/ Modified mar 14, 2013 3:06 p.m.

Memphis Belle Lands in Tucson

A movie star aircraft is in Tucson to help educate people about World War Two.

Memphis Belle at TIA spotlight size "The Movie Memphis Belle" parked at Tucson International Airport. March 2013 (PHOTO: Christopher Conover, AZPM)

Seven decades ago, the crew of the B-17 Flying Fortress known as the “Memphis Belle” completed its 25th mission. When the wheels of the big bomber touched down in England it marked the first time an American aircrew had completed 25 bombing runs.

The accomplishment earned each member of the crew a Distinguished Flying Cross, a trip home for a War Bonds tour, and a War Department documentary. But over time, memories faded.


In 1990, Hollywood released the movie “Memphis Belle” once again retelling the story. The flight scenes for the movie were shot in a real B-17, an aircraft now known as “The Movie Memphis Belle”. That plane is in Tucson on an education tour for the Liberty Foundation.

None of the B-17s flying today is a combat veteran said “The Movie Memphis Belle” pilot Bob Hill. When surplus planes were sold after World War Two nobody wanted the used aircraft, buyers wanted new ones.

“So you and I show up at the storage depot and we can either buy the World War Two veteran which is all patched up with holes from flak and bullets.” Hill said, “We can buy a brand new airplane that got flown to the storage depot.”

“The Movie Memphis Belle” was pressed into service dropping water-instead of bombs-on wildfires until the 1980s. At that time the aircraft was bought and restored.

memphis belle focus large Twenty-five bombing runs. (PHOTO: Christopher Conover, AZPM)

Even though the plane is not a combat veteran, its presence does attract World War Two combat vets.

Col. Richard Bushong was a B-17 and B-24 pilot in World War Two. In March of 1944 he piloted a B-17 in the first daylight raid of Berlin. During the War he flew seven different B-17s in combat. He says he liked the B-17 because it was stable in the air and could take a beating.

“ (We) never came home without holes, sometimes a lot.” Bushong said, “I jumped out one day and stepped back about 15 steps and stood there counting the holes. I counted 123 holes without ever moving.”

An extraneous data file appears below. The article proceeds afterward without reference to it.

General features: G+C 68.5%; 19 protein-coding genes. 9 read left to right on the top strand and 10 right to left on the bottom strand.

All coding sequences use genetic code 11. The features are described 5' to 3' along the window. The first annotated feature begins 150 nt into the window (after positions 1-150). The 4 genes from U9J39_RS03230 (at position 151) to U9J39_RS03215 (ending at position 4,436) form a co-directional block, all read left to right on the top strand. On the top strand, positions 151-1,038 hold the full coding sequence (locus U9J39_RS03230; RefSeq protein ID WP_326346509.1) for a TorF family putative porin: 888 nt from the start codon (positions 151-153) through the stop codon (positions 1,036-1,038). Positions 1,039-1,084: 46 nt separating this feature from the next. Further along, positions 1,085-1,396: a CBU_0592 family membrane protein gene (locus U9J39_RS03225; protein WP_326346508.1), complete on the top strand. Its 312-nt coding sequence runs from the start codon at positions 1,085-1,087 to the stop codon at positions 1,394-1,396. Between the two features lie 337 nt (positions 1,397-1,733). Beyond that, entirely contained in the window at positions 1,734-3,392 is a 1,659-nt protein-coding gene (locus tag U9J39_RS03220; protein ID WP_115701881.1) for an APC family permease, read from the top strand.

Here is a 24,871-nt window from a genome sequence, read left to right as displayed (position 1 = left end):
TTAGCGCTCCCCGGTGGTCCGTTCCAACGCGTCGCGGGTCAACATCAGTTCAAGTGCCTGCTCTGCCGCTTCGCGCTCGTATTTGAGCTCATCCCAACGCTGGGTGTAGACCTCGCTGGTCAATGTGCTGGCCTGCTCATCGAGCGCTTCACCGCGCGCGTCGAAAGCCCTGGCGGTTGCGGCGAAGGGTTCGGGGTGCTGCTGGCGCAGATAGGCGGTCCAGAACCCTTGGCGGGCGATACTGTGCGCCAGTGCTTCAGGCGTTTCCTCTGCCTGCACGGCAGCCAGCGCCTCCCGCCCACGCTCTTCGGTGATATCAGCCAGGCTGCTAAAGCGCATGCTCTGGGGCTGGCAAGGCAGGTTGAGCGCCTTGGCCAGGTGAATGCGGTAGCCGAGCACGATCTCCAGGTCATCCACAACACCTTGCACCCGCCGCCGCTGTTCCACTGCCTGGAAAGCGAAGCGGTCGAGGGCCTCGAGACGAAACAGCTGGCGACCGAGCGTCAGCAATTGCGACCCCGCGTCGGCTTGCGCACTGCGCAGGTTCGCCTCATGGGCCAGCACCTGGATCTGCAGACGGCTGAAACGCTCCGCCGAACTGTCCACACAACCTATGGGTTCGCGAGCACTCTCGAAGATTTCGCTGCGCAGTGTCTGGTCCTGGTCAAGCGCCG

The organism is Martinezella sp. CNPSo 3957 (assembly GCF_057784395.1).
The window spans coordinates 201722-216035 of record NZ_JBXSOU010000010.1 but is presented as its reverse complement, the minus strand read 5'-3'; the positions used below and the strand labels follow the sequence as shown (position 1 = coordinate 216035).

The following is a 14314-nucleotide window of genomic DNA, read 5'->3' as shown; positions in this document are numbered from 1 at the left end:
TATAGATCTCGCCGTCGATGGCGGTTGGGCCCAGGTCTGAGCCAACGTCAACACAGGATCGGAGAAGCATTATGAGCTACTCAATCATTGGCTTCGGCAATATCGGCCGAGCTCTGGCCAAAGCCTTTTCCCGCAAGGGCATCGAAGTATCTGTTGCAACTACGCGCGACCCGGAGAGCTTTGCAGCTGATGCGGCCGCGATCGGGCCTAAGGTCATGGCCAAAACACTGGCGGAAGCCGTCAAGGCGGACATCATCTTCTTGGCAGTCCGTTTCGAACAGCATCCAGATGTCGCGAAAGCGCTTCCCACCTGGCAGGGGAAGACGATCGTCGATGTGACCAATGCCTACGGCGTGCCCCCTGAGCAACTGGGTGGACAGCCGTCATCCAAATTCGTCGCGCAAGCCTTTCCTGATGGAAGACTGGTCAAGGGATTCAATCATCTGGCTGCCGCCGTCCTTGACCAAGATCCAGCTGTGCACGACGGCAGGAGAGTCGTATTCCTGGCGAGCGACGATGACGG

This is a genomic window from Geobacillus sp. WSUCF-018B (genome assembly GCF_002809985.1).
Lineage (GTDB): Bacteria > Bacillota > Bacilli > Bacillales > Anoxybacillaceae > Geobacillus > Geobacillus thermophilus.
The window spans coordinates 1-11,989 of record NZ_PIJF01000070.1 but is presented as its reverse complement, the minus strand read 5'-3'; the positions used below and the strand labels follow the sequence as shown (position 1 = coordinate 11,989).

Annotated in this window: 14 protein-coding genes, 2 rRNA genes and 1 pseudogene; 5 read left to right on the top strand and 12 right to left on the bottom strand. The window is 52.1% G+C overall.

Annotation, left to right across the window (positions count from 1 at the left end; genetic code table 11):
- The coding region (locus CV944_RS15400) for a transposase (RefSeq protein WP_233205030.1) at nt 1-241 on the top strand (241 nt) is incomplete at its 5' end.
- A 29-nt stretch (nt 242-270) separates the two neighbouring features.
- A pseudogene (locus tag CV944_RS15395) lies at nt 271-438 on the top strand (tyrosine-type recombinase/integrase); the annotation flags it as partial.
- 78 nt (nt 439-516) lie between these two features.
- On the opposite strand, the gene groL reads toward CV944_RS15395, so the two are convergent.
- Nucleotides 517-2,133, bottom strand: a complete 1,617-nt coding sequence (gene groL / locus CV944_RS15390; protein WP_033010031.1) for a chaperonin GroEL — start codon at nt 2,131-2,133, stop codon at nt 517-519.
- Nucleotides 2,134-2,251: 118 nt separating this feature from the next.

Bushong stayed in the military through the Vietnam War, eventually logging time in 43 different aircraft.

“ I flew at hover in a helicopter and I flew an F-4 at Mach 2.1” he said.

Col. Bushong visited “The Movie Memphis Belle” just a week before his 90th birthday.

A few years ago he was able to pilot another B-17, “Liberty Belle”, thanks to his work at the 390th Memorial Museum at the Pima Air and Space Museum. He is still a docent at the museum.. “come see me on Thursdays.”

Meanwhile, “The Movie Memphis Belle” is getting ready to head back to the silver screen. This summer she will star in a movie about the 8th Air Force being put together by Steven Spielberg and Tom Hanks.

By posting comments, you agree to our
AZPM encourages comments, but comments that contain profanity, unrelated information, threats, libel, defamatory statements, obscenities, pornography or that violate the law are not allowed. Comments that promote commercial products or services are not allowed. Comments in violation of this policy will be removed. Continued posting of comments that violate this policy will result in the commenter being banned from the site.

By submitting your comments, you hereby give AZPM the right to post your comments and potentially use them in any other form of media operated by this institution.
Arizona Public Media broadcast stations are licensed to the Arizona Board of Regents. Arizona Public Media and AZPM are registered trademarks of the Arizona Board of Regents.
The University of Arizona